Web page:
Statoil reports Troll under pressure

Published Jun 6, 2014
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On 4 June, two new compressors were lifted aboard the Troll A platform in the North Sea. Once the compressors are up and running next year, they will boost recovery from Troll by more than 83 billion standard cubic meters of gas.

As gas is produced on the giant Troll field, pressure in the reservoir drops. Pressure on the platform is lowered to help the gas move up and compressors are used to keep it moving.

Vast volumes

Troll already has two compressors, which will now be joined by compressor numbers three and four. These two compressors will boost recovery from the giant field by 83 billion standard cubic metres of gas - 522 million barrels of oil equivalent. That’s more than Aasta Hansteen and Valemon put together.

The compressor module was built at Aibel's yard in Thailand, and following a short stop in Haugesund, it is now in place on Troll A.

“The new module was lifted into place in a safe and sound manner. This has been planned for a long time, and it is therefore positive that we have reached this milestone, which is important for Troll A's gas deliveries over the next 50 years. Installing new modules weighing a total of more than 6,000 tonnes on an existing platform in operation is a huge task,” says Knut Solemslie, production manager on Troll A.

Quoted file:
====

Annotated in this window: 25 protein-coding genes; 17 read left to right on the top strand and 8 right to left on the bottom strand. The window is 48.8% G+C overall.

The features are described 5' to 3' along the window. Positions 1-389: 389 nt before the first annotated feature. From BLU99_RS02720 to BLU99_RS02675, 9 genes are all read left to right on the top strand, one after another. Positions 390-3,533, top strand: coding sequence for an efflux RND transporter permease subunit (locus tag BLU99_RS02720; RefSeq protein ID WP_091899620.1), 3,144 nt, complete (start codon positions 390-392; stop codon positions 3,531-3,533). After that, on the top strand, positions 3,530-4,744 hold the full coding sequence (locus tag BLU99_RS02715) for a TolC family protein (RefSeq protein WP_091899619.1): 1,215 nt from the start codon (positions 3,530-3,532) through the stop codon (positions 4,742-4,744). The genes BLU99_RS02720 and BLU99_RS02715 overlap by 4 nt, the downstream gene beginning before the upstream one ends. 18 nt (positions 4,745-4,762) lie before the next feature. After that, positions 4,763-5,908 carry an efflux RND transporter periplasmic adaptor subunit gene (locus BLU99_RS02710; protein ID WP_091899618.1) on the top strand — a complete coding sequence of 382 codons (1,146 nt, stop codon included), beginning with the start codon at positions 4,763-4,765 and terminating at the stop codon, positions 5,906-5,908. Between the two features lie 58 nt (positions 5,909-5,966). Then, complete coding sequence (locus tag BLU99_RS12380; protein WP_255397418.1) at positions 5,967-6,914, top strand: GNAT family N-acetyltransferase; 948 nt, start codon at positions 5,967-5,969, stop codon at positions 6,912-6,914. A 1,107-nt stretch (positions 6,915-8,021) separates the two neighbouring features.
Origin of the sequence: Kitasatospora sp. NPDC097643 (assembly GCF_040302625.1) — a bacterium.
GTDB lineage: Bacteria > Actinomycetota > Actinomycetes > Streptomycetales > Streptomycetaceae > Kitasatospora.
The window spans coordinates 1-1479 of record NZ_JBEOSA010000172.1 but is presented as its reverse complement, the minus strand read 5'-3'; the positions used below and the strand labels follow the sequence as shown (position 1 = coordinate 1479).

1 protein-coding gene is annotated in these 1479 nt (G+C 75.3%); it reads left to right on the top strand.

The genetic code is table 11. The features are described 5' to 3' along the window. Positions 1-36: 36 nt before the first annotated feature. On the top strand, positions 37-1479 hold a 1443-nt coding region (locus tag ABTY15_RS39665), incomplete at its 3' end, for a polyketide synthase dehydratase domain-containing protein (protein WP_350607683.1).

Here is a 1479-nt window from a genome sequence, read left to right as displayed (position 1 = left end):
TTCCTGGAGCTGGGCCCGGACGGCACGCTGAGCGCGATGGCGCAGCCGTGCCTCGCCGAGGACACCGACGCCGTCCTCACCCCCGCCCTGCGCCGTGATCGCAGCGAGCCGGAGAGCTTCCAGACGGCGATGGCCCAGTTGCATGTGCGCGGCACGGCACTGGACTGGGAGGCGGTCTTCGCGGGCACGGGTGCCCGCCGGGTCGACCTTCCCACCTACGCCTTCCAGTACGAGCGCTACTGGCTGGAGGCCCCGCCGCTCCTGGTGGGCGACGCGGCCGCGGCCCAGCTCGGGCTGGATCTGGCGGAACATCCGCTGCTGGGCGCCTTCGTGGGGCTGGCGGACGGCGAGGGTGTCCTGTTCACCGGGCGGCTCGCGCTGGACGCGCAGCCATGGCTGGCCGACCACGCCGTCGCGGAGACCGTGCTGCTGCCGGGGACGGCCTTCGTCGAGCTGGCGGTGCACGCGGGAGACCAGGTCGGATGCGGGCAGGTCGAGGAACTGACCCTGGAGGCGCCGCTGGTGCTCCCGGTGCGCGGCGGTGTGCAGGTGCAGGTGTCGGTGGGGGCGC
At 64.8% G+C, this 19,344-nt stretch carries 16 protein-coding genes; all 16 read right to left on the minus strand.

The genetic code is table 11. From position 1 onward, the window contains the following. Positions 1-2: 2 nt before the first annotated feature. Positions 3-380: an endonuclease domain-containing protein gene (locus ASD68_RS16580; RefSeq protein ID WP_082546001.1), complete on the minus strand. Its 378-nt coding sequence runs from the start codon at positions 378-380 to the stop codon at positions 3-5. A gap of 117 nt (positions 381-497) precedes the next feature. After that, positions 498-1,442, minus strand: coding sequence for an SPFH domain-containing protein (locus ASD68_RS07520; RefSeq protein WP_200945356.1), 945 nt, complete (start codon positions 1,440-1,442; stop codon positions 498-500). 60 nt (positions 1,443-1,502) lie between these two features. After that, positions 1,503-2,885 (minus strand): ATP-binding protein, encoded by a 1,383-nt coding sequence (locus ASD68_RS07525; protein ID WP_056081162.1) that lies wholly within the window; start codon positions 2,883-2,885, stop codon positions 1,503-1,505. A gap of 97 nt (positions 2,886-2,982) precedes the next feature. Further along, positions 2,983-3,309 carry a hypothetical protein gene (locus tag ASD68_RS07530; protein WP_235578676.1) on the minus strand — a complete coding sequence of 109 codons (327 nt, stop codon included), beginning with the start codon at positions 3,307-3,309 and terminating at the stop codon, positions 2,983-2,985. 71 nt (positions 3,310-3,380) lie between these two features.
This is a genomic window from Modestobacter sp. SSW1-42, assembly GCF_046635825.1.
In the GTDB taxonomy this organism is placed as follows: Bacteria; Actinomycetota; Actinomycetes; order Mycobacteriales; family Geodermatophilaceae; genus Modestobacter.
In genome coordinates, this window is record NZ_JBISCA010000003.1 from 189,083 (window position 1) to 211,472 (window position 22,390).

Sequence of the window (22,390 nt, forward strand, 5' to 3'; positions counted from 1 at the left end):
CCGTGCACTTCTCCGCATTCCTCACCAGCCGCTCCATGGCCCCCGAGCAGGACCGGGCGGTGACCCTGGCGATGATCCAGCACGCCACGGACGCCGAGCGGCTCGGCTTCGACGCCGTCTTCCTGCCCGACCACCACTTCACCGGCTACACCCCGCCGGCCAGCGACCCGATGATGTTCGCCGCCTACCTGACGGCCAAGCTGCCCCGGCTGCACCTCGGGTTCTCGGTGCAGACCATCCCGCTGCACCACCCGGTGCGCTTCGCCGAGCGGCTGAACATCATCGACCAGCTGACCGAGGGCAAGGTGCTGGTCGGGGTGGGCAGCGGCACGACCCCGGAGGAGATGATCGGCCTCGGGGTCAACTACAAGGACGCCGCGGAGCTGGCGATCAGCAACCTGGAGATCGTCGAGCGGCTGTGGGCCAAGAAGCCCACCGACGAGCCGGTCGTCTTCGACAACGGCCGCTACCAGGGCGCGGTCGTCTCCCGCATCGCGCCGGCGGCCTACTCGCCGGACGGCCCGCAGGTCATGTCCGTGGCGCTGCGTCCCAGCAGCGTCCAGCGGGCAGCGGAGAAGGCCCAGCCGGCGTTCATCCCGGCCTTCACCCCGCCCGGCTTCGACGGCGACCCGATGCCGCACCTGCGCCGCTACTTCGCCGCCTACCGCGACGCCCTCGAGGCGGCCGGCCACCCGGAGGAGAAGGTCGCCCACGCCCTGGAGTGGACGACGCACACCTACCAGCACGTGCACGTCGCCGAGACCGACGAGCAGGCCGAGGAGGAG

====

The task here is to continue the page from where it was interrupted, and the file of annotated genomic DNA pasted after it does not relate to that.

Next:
The project will ensure a daily export capacity of 120 million standard cubic metres of gas and annual production of 30 billion standard cubic metres.

“This is equivalent to the consumption of more than 10 million European households. The project is therefore an important contributor to the European gas market. It will also be possible to extract the gas more quickly, while also increasing the technical lifetime of Troll A,” says Tone Kristin Børslid, asset owner representative for the project.

Statoil currently has high pressure on low pressure. In all, the new compressors on Troll, Kvitebjørn, Åsgard, Kristin and Heidrun will contribute more than 1.2 billion barrels of additional oil equivalent. A giant field in itself, just from enhanced recovery.

Tags: Statoil


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